RADICAL BREWING

I wrote Radical Brewing in 2002, when the notion of bending style rules or adding things like mushrooms to beer were both pretty extreme notions. Since then a lot more creativity has hacked its way into brewing, thanks to many adventurous homebrewers and pioneering pros like Sam Calagione of Dogfish Head as well as more recent breweries like Perennial, Shorts, Jolly Pumpkin and many others. It's great to see the acceptance and availability of styles like gose and grätzer/grodziske (I first brewed those styles for a Michael Jackson event in 1996) that I've been championing for a long time. How sweet it is for us all to have so many choices out there.

My intention with Radical is to reinforce the notion that beer is art by demonstrating that style rules can be broken without fear of being struck with lightning by the Reinheitsgebot gods, and that we can and should use every tool in our culinary arsenal as long as it makes for a delicious beer. To back that up, I researched and collected a wide range of historical beers and brewing traditions that upend the notion that beer is a very narrow and pure product and thereby help readers and brewers broaden their ideas of what constitutes beer.

The most frequent comments I get about Radical are variations on "I've been brewing for a while, and found myself in a rut, brewing the same old pale ale over and over. Your book got me excited about brewing again and suddenly my head was full of ideas for beers I couldn't wait to brew."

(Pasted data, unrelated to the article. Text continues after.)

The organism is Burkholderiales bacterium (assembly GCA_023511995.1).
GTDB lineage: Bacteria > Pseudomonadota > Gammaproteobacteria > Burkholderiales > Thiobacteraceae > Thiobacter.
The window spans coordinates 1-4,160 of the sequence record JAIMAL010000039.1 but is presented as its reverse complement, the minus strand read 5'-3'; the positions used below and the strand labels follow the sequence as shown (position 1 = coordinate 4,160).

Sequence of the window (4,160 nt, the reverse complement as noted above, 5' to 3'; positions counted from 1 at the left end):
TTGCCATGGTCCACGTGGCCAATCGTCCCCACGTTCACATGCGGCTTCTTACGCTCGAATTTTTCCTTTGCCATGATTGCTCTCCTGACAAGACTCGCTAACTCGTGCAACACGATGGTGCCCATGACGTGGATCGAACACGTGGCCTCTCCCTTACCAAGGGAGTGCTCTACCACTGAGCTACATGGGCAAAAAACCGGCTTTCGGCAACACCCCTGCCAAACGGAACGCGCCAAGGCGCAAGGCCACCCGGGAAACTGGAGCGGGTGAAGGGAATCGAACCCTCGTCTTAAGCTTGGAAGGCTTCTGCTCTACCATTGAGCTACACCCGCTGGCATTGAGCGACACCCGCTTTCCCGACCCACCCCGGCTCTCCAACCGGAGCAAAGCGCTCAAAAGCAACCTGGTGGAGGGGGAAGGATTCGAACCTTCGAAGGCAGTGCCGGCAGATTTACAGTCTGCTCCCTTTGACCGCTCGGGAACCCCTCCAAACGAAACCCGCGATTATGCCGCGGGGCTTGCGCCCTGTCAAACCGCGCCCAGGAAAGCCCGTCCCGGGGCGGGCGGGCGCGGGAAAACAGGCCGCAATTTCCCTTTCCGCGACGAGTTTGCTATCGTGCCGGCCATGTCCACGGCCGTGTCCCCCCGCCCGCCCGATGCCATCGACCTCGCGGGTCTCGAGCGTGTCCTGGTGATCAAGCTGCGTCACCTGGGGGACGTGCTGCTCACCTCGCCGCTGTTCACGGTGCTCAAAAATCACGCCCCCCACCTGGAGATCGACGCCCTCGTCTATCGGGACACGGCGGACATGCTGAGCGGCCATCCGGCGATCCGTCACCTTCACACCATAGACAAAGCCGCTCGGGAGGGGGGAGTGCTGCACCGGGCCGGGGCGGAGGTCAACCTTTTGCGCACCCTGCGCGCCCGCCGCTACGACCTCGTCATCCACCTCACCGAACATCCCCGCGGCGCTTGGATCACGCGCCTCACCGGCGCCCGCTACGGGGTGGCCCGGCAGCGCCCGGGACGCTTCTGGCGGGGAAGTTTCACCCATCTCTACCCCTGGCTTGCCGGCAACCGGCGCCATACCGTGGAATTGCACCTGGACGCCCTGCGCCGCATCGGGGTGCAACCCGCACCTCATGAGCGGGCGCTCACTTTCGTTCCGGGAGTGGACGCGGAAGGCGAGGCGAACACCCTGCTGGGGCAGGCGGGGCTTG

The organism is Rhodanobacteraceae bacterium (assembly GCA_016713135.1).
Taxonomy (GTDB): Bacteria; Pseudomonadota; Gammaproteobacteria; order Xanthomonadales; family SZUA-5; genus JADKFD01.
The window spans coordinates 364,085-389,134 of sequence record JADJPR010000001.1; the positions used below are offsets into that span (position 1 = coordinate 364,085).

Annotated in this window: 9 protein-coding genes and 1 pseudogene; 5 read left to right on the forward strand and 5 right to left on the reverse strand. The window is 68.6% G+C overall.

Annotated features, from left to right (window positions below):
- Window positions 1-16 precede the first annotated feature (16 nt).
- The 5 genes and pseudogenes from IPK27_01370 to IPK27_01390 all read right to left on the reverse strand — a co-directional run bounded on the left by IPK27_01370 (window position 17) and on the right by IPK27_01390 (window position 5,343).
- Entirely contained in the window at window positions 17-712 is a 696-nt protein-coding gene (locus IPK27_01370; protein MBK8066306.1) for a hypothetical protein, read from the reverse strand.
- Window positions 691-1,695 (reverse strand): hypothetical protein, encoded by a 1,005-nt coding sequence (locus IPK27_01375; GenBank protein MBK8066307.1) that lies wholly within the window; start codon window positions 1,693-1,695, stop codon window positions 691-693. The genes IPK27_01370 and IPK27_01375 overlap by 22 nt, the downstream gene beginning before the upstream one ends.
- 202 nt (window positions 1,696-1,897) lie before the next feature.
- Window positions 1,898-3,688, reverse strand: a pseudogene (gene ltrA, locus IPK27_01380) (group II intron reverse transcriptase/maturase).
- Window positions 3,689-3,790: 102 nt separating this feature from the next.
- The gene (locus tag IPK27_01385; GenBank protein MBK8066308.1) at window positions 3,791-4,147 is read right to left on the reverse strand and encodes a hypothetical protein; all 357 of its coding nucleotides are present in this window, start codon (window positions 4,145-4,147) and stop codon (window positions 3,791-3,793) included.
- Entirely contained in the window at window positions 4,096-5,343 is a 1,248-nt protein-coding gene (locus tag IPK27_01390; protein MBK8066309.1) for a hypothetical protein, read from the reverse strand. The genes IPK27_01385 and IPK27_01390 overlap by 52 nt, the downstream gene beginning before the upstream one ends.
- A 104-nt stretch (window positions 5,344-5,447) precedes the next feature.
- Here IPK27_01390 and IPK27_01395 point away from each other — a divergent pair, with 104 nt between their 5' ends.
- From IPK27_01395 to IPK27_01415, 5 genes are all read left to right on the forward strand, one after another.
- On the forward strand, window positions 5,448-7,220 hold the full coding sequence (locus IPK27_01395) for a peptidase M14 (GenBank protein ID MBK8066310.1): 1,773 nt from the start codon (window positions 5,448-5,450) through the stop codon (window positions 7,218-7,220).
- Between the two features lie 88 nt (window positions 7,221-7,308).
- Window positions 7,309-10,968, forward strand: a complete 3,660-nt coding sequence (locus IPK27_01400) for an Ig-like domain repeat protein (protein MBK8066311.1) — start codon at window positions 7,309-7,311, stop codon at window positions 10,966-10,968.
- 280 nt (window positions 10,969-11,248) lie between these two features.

There are enough brewing fundamentals in the book to get a novice brewer started down the right path, but it really is a book about using creative ingredients and ideas and expressing your own personality through the medium of beer. 

FROM THE BACK COVER

This book presents a thought-provoking celebration of 12,000 years of the art of brewing. With over 90 complete recipes and an abundance of useful information for the novice as well as the grizzled veteran, Radical Brewing puts you in touch with some of brewing's most exotic—and delicious—brews.

After a concise introduction to beer and how to brew, Radical Brewing gets right into the secrets for the great session ales, lagers and easy-to-brew Belgian beers. It then moves on to the next level: strong beers, adjunct beers, fruits, spices, smoked beer and more. The more challenging Belgian styles are next, followed by a tour through the vast repertoire of beer through the ages as well as an introduction to mead and honey beers. Chapters on group brews and activities, equipment, and the art of enjoying beer and food complete the text. 

Lavishly illustrated and filled with fascinating tidbits of brewing lore, this is a brewing book unlike any other. From the arcane to the exuberant, the ancient to the futuristic, Radical Brewing encompasses the passion and vitality that makes the contemporary American brewing scene the envy of the world.

REVIEWS & ENDORSEMENTS

Ray Daniels, Founder, Cicerone Certification Program and author of Designing Great Beers and several other books: